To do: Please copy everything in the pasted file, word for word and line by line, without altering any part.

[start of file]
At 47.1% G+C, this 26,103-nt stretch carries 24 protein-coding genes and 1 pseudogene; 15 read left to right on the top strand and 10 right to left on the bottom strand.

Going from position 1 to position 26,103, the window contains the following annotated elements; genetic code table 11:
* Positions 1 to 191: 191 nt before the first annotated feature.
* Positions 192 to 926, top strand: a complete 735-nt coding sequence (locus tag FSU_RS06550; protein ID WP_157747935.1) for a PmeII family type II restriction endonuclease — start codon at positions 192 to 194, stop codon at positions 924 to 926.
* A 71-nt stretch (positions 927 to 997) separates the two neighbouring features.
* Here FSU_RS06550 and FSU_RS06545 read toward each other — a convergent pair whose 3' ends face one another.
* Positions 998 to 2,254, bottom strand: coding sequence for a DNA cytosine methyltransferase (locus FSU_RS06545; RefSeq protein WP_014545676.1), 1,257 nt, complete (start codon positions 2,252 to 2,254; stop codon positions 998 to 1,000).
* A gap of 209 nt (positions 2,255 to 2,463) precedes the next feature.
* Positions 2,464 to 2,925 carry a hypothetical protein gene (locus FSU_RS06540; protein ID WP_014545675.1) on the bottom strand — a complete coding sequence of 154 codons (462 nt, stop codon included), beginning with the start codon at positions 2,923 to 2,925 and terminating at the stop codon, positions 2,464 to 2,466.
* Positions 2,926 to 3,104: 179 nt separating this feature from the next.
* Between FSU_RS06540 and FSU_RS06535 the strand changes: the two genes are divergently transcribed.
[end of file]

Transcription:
At 47.1% G+C, this 26,103-nt stretch carries 24 protein-coding genes and 1 pseudogene; 15 read left to right on the top strand and 10 right to left on the bottom strand.

Going from position 1 to position 26,103, the window contains the following annotated elements; genetic code table 11:
* Positions 1 to 191: 191 nt before the first annotated feature.
* Positions 192 to 926, top strand: a complete 735-nt coding sequence (locus tag FSU_RS06550; protein ID WP_157747935.1) for a PmeII family type II restriction endonuclease — start codon at positions 192 to 194, stop codon at positions 924 to 926.
* A 71-nt stretch (positions 927 to 997) separates the two neighbouring features.
* Here FSU_RS06550 and FSU_RS06545 read toward each other — a convergent pair whose 3' ends face one another.
* Positions 998 to 2,254, bottom strand: coding sequence for a DNA cytosine methyltransferase (locus FSU_RS06545; RefSeq protein WP_014545676.1), 1,257 nt, complete (start codon positions 2,252 to 2,254; stop codon positions 998 to 1,000).
* A gap of 209 nt (positions 2,255 to 2,463) precedes the next feature.
* Positions 2,464 to 2,925 carry a hypothetical protein gene (locus FSU_RS06540; protein ID WP_014545675.1) on the bottom strand — a complete coding sequence of 154 codons (462 nt, stop codon included), beginning with the start codon at positions 2,923 to 2,925 and terminating at the stop codon, positions 2,464 to 2,466.
* Positions 2,926 to 3,104: 179 nt separating this feature from the next.
* Between FSU_RS06540 and FSU_RS06535 the strand changes: the two genes are divergently transcribed.